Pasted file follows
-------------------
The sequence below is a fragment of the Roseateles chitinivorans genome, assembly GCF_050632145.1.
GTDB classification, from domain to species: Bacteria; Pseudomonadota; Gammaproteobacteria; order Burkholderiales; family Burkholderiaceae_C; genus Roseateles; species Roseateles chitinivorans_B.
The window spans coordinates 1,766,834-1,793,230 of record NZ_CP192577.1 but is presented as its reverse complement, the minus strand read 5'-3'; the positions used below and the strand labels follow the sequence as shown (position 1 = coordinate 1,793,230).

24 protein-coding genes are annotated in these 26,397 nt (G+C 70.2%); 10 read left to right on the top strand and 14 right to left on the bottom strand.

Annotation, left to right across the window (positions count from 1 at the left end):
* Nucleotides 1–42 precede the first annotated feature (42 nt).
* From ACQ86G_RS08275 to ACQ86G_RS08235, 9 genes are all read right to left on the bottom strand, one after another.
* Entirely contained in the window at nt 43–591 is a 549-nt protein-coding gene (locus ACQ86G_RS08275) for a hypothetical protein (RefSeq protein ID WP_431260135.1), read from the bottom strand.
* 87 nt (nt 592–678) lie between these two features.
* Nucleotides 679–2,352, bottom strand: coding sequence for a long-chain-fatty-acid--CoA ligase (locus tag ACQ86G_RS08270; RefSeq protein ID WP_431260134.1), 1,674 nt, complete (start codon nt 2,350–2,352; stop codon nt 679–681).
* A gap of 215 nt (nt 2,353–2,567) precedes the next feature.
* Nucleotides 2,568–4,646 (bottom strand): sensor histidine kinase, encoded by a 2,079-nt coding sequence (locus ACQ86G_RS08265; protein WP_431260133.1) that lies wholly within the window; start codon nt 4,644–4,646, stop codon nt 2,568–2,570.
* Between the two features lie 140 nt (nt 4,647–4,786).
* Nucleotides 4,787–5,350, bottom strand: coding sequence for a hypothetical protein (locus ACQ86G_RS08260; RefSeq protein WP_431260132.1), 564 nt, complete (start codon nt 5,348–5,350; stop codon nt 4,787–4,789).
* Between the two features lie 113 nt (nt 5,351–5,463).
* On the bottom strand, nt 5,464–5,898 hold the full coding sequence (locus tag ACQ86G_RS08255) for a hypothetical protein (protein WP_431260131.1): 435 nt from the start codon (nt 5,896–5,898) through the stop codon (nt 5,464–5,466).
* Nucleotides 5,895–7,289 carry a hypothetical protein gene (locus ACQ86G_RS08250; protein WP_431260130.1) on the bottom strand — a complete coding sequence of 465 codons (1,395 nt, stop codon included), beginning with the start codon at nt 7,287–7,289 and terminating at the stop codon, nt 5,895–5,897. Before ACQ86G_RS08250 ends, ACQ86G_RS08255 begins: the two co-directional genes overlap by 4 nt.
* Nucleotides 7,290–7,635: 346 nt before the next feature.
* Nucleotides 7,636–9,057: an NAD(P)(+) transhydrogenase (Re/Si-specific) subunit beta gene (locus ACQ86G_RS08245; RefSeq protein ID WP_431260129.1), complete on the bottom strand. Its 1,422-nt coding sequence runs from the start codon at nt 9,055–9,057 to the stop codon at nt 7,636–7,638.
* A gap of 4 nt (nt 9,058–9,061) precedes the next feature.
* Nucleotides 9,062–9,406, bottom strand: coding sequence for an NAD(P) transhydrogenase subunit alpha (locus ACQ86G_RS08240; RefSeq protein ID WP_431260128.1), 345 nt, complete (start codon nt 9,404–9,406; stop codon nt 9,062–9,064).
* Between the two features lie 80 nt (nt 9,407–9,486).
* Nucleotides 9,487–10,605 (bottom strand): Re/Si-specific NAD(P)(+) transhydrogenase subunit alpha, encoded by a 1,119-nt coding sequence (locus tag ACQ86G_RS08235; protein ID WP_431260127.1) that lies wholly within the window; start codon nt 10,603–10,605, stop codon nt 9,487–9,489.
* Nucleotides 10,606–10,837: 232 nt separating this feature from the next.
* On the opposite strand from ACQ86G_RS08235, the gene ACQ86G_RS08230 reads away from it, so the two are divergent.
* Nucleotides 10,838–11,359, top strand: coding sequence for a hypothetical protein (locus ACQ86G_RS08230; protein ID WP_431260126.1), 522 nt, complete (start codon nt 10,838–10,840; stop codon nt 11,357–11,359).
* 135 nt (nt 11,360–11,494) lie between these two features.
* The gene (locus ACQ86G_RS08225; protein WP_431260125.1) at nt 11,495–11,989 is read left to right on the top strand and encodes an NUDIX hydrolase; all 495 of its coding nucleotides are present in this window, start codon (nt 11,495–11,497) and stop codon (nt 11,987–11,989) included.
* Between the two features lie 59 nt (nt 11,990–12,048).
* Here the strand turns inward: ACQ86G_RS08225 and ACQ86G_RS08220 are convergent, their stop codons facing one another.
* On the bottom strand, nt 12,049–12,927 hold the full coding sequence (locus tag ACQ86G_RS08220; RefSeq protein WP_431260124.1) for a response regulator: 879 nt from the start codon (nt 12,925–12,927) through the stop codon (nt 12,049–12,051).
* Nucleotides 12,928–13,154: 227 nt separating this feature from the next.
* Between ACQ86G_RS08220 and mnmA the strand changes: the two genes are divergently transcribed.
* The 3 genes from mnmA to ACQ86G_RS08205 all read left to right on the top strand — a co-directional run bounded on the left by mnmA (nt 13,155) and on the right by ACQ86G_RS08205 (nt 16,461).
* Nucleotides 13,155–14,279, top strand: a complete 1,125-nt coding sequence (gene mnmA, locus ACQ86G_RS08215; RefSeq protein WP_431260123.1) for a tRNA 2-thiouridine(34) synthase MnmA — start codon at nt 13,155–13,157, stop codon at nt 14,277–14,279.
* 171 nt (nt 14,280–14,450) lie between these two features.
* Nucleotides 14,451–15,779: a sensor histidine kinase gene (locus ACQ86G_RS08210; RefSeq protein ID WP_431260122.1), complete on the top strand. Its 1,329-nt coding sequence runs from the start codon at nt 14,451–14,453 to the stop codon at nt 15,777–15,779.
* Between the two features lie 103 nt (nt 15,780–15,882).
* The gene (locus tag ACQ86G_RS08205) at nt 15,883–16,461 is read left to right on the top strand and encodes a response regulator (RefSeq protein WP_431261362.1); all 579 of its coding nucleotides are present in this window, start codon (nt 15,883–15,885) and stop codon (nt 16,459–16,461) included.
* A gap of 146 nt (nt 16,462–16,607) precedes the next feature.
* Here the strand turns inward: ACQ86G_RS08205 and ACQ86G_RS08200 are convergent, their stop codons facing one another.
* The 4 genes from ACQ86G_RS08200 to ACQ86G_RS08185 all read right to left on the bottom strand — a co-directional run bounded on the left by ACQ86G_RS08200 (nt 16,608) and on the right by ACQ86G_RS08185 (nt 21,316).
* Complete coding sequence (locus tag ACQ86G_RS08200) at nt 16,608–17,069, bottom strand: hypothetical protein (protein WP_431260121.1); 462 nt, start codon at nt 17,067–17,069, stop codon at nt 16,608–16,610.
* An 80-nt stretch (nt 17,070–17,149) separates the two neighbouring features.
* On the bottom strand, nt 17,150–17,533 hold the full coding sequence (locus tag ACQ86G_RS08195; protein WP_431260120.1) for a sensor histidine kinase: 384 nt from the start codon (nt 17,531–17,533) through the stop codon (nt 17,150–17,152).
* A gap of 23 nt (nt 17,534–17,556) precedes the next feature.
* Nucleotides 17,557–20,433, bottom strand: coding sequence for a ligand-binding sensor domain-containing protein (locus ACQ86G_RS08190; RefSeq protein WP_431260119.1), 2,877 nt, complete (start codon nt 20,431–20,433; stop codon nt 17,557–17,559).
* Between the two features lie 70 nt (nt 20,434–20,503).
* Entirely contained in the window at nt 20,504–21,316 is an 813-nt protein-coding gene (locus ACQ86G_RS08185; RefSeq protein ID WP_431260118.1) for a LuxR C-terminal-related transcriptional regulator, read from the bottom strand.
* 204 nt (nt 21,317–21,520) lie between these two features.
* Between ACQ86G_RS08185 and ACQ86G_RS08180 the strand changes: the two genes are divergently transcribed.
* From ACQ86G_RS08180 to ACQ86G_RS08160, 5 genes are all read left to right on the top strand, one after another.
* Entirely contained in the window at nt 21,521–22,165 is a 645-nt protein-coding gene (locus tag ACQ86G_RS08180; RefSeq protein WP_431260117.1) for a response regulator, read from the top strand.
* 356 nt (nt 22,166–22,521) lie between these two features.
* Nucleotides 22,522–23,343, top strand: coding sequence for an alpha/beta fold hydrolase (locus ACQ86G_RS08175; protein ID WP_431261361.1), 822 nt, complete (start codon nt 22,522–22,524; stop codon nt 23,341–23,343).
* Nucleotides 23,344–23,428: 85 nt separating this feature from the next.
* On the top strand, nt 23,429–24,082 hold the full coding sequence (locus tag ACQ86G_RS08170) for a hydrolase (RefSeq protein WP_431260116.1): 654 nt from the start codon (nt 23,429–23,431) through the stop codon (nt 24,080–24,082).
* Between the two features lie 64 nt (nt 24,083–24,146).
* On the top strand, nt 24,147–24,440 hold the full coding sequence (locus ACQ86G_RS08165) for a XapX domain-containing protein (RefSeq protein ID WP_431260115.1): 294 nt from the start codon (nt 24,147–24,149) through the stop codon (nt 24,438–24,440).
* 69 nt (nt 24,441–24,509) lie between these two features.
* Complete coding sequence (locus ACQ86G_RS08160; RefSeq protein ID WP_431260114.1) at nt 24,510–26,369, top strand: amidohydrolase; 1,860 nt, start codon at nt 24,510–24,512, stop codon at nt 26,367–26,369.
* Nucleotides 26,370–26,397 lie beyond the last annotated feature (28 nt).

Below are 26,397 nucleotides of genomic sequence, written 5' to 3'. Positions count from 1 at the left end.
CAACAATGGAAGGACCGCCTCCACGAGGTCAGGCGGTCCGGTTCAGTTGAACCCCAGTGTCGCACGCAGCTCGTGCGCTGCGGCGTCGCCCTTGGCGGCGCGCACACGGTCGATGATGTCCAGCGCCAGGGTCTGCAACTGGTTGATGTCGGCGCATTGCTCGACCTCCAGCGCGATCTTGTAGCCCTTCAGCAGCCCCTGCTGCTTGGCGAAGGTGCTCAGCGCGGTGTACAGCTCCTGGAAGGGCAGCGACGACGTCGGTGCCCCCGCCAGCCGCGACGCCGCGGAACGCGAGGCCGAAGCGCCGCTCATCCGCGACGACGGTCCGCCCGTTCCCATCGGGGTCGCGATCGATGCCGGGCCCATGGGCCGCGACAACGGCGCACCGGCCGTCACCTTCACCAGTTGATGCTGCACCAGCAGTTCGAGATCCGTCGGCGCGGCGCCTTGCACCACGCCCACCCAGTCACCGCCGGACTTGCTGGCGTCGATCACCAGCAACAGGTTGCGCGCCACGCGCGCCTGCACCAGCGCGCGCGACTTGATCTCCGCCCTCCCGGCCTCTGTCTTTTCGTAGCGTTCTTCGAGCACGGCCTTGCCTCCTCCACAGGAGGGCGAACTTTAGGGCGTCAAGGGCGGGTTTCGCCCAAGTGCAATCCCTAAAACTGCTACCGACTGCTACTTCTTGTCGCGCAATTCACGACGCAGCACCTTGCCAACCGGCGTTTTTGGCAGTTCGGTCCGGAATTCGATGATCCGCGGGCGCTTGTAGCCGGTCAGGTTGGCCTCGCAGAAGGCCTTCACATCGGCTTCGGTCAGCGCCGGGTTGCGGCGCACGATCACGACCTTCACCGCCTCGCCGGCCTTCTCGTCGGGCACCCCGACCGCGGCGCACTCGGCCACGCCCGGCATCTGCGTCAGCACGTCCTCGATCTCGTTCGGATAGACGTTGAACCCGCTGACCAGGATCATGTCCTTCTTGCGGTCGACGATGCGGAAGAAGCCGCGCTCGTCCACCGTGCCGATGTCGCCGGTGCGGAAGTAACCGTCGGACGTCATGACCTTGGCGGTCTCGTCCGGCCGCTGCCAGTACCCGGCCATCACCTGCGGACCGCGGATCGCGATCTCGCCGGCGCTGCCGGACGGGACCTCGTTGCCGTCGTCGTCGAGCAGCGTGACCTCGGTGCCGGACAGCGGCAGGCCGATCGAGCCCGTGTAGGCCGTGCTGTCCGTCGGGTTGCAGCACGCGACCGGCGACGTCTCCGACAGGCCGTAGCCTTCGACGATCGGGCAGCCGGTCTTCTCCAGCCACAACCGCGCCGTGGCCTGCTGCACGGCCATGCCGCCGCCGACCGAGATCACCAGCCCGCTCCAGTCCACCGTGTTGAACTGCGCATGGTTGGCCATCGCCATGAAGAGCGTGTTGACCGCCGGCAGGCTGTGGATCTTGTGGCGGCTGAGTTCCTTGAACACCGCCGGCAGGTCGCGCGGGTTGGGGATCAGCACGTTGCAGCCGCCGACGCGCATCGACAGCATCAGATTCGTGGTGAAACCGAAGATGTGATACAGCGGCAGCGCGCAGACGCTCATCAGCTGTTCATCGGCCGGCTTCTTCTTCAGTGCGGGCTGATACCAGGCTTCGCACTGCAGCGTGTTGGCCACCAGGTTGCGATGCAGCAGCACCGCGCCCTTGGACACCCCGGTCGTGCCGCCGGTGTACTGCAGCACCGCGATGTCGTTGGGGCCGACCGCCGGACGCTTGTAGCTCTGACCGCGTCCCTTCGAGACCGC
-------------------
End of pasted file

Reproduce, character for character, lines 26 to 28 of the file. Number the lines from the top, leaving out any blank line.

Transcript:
* Nucleotides 10,838–11,359, top strand: coding sequence for a hypothetical protein (locus ACQ86G_RS08230; protein ID WP_431260126.1), 522 nt, complete (start codon nt 10,838–10,840; stop codon nt 11,357–11,359).
* 135 nt (nt 11,360–11,494) lie between these two features.
* The gene (locus ACQ86G_RS08225; protein WP_431260125.1) at nt 11,495–11,989 is read left to right on the top strand and encodes an NUDIX hydrolase; all 495 of its coding nucleotides are present in this window, start codon (nt 11,495–11,497) and stop codon (nt 11,987–11,989) included.